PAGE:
Students Come Together in Response to Campus Unrest
Last night, after a campus vigil for Scout Schultz, a group of approximately 50 protesters marched to the Georgia Tech Police Department. One police vehicle was damaged and two officers suffered minor injuries.
The event spurred some students to wonder how they could bring the community together in response. Their initial idea: If there was damage to campus from the protests or vandalism, cleanup efforts would be needed.
“We didn’t know the extent of any damage since we were all staying inside,” said Maggie Kelley, a fifth-year public policy major, “but we wanted to make students feel comfortable since we figured classes would be in session today.”
Andrew Hennessy, a first-year industrial design and computer science major, started a Facebook group called Clean Up Georgia Tech to galvanize students. When the students realized cleanup had mostly been done, they pivoted to focus on bringing positivity to campus, renaming the group Helping Hands @ Georgia Tech. The group, which Hennessey started around 11:30 p.m., garnered 700 members in a matter of minutes.
“It wasn’t just a passive response,” Hennessy said. “These people wanted to mobilize to do something.”
This morning, Hennessy, Kelley, and a number of other students met on Tech Walk to set up tables and a place where students can write notes to Scout Schultz’s family and friends, the Georgia Tech Police Department, or the campus at large. The student leaders provided writing materials, as well as chalk to write notes of encouragement on campus sidewalks. Supplies were also provided by the Student Center Programs Council, Counseling Center, LGBTQIA Resource Center, and Department of Housing.
“We want to show that the violence on campus last night is not what Georgia Tech is about,” Kelley said. “We’re a campus that cares about the human condition.”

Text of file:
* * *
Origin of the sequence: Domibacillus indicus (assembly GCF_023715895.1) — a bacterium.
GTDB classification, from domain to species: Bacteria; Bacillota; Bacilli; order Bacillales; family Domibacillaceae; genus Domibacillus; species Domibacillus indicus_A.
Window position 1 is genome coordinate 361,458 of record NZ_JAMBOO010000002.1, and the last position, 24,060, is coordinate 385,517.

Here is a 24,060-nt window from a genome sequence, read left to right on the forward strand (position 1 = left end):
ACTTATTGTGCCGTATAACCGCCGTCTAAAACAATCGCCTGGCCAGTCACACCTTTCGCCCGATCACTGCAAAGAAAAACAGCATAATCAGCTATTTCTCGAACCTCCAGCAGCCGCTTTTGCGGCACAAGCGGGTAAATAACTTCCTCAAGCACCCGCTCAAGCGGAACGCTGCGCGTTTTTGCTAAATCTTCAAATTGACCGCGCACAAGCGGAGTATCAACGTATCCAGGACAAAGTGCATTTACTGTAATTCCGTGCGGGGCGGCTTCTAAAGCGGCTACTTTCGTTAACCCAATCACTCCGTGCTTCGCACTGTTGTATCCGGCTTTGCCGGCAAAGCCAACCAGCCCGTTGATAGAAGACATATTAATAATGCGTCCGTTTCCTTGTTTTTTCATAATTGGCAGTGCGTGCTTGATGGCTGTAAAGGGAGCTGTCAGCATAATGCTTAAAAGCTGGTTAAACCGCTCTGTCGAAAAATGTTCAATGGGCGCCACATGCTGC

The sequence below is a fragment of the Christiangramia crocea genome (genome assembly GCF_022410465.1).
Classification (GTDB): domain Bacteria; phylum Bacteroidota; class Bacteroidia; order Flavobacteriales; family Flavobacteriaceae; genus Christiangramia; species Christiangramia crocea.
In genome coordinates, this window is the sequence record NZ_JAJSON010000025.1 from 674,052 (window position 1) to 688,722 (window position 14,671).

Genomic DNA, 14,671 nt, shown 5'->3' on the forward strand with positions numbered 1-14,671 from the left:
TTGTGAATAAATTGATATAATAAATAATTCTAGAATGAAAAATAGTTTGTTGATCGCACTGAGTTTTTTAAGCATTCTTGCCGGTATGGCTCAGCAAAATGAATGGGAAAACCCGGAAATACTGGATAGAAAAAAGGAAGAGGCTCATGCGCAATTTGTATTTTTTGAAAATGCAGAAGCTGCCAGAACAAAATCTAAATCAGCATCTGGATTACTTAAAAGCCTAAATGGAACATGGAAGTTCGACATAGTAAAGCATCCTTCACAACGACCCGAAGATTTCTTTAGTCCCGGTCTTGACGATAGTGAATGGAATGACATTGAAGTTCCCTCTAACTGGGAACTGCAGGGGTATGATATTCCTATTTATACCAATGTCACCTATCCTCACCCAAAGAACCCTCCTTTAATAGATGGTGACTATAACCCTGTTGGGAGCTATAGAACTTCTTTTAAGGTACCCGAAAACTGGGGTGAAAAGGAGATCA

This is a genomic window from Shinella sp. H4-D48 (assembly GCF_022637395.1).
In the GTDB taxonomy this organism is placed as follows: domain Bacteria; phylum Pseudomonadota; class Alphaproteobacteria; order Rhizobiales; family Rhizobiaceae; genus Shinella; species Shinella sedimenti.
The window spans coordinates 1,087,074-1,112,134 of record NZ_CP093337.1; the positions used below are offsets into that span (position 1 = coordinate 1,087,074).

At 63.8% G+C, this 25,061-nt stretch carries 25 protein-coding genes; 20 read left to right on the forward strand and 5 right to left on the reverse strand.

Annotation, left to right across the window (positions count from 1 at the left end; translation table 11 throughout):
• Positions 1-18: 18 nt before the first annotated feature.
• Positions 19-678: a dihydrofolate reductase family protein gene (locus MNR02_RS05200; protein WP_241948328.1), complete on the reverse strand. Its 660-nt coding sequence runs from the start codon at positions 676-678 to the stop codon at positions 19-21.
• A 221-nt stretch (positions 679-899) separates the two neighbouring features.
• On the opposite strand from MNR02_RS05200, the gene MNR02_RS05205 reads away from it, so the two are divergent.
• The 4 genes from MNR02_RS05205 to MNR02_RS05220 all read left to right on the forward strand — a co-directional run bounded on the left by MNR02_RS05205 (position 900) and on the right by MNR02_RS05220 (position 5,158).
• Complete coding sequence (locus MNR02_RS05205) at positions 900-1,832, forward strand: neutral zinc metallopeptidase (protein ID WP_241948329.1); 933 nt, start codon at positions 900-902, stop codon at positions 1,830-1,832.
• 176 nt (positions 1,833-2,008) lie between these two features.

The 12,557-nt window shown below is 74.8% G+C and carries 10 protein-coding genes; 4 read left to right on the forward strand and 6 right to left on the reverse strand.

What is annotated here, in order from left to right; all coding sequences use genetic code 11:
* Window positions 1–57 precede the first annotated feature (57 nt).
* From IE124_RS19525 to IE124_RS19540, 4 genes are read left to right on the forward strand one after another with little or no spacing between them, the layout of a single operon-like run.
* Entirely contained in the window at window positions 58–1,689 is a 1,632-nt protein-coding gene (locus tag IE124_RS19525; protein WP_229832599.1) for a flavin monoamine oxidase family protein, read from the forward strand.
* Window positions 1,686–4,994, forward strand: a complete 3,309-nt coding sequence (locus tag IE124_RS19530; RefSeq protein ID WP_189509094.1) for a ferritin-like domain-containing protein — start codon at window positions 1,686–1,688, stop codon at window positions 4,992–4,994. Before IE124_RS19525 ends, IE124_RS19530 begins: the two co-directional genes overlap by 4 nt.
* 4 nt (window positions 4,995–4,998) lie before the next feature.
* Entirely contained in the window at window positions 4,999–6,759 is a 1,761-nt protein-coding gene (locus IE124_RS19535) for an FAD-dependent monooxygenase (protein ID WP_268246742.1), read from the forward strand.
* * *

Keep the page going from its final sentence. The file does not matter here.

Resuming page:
As a first-year student, Hennessy has only been on campus for a matter of weeks. Still, he found himself searching for solutions.
“I want to learn as much about my environment and context as I can,” he said. “I knew creating a Facebook group would be the fastest way to reach and engage a lot of people.”
Tonight, at its meeting of the Undergraduate House of Representatives (UHR), the Student Government Association (SGA) will present a resolution about what has transpired on campus since the shooting. All UHR meetings begin with an open forum at 7:30 p.m., where students have an opportunity to share their thoughts and opinions.
“It’s a safe space where people can listen and be heard,” said Sujay Peramanu, undergraduate SGA president.
Ben Rapsas, a biomedical engineering major and SGA representative, was encouraged by the responses he’s seen from students so far today.
“We have dedicated and passionate students who are here for the community and each other,” he said. “It shows potential. We’ve started a lot of conversations that I think will be positive down the line.”
The Counseling Center has expanded its hours on Wednesday, Sept. 20, and Thursday, Sept. 21. from 8 a.m. to 7 p.m.
To read campus statements issued about the week’s events, visit gatech.edu/campus-response.